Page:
So, whereas I wouldn’t mind a scientist speaking about the insights into epistemology that science has taught him (see the exemplary Richard Feynman for example), I have a problem with Collins taking the credibility gained from being a good scientist and trying to transfer that cred to precisely what he excludes from his lab: faith. That’s what makes his views in substance, if not in form, so problematic. He is trying to speak as an epistemologist based on his scientific practices whereas the epistemology he propounds is at odds with the scientific method which gives him credibility.

I am more happy with Dawkins, Myers, et. al. because they are simply demanding that the same basic principles of critical inquiry that they see at work in science be extended and applied appropriately to other fields. They are not using scientifically gained credibility to endorse epistemologies alternative to scientific ones. They are demanding consistency, not practicing cognitive dissonance.

And no one should ever pay me to give a lecture on economics. Ever. Outside of my role as a philosophy instructor, I can speak on only a narrow set of issues and only insofar as my training in philosophy qualifies me. And, really, beyond my specializations in Nietzsche, ethics, epistemology, atheism, and religion, I don’t think anyone’s really going to want to read what I have to say.

I do write a good movie review, am an amateur psychologist, and can muse as well as any educated person about politics but I shouldn’t be paid to speak as an expert on science or economics or health care reform or anything else which requires serious specialization.  And even if some group wanted to leverage my philosophy knowledge as credibility to confirm their prejudices on one of these specialized topics, I’d be morally obliged to refuse the offer.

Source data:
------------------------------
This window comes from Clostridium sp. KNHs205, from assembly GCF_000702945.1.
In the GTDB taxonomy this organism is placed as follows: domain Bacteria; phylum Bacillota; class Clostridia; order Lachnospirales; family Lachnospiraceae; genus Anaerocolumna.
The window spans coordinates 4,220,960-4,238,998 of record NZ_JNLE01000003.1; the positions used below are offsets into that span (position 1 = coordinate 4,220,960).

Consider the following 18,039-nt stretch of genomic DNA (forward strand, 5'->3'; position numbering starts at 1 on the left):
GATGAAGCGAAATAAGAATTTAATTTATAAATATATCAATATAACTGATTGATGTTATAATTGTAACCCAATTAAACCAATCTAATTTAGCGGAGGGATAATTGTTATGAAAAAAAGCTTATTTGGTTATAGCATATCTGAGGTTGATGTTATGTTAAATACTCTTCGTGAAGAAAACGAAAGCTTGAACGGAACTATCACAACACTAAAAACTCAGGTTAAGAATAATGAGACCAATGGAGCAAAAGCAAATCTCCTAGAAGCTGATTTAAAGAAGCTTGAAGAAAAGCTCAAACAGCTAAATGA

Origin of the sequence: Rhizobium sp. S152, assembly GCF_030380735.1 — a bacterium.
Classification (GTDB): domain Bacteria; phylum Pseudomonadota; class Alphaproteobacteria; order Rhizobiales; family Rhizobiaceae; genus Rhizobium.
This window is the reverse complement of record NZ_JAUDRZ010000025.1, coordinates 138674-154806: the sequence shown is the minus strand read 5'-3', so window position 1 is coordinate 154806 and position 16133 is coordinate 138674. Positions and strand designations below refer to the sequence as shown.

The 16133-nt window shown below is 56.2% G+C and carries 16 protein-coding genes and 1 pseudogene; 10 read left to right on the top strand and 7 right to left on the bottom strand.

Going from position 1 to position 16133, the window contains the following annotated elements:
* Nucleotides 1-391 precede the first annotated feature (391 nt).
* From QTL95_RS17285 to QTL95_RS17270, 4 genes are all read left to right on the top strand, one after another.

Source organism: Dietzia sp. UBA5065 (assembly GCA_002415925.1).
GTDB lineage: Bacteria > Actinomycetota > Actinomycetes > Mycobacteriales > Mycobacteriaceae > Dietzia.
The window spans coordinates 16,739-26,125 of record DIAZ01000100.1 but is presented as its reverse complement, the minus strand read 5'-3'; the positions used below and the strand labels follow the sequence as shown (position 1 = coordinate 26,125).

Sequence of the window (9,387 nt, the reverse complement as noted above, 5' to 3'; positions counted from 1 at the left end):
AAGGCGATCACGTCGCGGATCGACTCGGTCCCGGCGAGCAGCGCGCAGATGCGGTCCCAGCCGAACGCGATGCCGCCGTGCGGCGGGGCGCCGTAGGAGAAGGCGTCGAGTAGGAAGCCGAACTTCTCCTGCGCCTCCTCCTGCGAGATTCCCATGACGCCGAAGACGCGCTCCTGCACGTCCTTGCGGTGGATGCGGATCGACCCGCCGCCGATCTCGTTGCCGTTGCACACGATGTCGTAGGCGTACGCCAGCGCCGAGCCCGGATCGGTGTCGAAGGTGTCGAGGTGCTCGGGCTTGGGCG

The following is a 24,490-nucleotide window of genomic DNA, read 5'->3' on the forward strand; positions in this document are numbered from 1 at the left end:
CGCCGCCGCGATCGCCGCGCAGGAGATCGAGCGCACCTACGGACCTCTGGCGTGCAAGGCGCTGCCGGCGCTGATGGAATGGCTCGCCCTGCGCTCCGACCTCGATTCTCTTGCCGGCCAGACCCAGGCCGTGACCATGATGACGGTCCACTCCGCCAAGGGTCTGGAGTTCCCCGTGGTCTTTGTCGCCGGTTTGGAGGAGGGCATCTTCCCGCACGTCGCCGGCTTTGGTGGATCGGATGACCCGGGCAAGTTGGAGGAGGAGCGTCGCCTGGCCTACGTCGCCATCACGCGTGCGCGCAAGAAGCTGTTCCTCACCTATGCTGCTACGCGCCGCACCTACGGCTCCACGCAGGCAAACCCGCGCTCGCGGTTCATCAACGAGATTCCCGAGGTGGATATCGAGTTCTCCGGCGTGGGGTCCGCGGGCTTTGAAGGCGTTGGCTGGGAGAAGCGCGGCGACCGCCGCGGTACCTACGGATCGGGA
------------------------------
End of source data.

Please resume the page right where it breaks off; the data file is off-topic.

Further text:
Your Thoughts?

About Daniel Fincke

Dr. Daniel Fincke  has his PhD in philosophy from Fordham University and spent 11 years teaching in college classrooms. He wrote his dissertation on Ethics and the philosophy of Friedrich Nietzsche. On Camels With Hammers, the careful philosophy blog he writes for a popular audience, Dan argues for atheism and develops a humanistic ethical theory he calls “Empowerment Ethics”. Dan also teaches affordable, non-matriculated, video-conferencing philosophy classes on ethics, Nietzsche, historical philosophy, and philosophy for atheists that anyone around the world can sign up for. (You can learn more about Dan’s online classes here.) Dan is an APPA  (American Philosophical Practitioners Association) certified philosophical counselor who offers philosophical advice services to help people work through the philosophical aspects of their practical problems or to work out their views on philosophical issues. (You can read examples of Dan’s advice here.) Through his blogging, his online teaching, and his philosophical advice services each, Dan specializes in helping people who have recently left a religious tradition work out their constructive answers to questions of ethics, metaphysics, the meaning of life, etc. as part of their process of radical worldview change.